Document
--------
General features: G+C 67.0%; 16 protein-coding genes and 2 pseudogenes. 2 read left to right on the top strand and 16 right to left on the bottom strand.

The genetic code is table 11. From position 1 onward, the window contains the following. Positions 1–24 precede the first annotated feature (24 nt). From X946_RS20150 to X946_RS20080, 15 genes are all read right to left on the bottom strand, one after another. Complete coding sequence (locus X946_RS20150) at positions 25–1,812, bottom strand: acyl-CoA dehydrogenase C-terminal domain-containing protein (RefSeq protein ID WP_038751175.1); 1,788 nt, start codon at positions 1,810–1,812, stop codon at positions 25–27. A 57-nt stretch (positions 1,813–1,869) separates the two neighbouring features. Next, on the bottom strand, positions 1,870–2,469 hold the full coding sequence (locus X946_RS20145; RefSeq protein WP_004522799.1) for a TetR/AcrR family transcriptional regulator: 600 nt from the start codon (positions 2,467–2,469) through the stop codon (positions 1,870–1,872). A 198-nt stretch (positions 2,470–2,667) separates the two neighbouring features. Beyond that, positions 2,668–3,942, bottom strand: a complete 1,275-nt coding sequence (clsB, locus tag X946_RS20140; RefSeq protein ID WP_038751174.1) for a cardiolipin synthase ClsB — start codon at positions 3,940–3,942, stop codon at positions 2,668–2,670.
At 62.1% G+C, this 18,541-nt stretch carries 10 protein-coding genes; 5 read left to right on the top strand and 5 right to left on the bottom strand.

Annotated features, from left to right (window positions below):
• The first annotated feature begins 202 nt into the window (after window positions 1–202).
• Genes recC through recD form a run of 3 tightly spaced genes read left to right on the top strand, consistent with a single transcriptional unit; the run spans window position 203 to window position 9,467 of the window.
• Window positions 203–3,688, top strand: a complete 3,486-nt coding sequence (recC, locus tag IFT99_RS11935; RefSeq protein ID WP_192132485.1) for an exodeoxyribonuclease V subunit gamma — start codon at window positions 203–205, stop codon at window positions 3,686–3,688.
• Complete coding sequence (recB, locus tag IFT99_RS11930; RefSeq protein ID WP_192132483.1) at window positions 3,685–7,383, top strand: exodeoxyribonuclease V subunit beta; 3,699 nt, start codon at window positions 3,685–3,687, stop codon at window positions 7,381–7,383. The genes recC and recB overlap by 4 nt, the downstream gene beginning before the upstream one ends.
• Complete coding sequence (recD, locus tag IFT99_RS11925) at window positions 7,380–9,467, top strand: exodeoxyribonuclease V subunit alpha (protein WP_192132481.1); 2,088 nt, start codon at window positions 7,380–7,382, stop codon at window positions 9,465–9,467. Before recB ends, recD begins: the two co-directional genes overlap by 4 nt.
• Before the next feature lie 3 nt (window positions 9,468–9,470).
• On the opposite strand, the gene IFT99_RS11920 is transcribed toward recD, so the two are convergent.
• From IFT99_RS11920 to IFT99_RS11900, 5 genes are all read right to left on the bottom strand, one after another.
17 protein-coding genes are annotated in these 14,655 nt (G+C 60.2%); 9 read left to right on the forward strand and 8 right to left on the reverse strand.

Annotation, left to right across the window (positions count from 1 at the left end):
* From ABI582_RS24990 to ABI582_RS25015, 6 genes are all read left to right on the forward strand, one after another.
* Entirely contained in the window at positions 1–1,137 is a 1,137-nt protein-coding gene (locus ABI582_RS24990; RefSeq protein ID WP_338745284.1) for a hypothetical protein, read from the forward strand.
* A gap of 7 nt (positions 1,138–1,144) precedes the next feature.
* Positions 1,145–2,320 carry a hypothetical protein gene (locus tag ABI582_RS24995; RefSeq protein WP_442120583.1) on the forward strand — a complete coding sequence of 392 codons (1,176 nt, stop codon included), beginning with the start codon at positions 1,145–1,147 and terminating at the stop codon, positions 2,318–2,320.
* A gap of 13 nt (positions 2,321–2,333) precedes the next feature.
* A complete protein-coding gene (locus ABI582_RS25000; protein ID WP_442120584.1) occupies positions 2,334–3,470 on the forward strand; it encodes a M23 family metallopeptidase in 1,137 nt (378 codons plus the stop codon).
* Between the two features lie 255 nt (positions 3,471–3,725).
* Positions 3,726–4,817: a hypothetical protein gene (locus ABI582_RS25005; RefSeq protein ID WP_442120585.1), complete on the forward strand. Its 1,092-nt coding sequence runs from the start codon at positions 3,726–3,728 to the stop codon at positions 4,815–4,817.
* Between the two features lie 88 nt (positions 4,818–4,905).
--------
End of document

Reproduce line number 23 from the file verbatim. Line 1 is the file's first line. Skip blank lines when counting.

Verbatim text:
* Between the two features lie 88 nt (positions 4,818–4,905).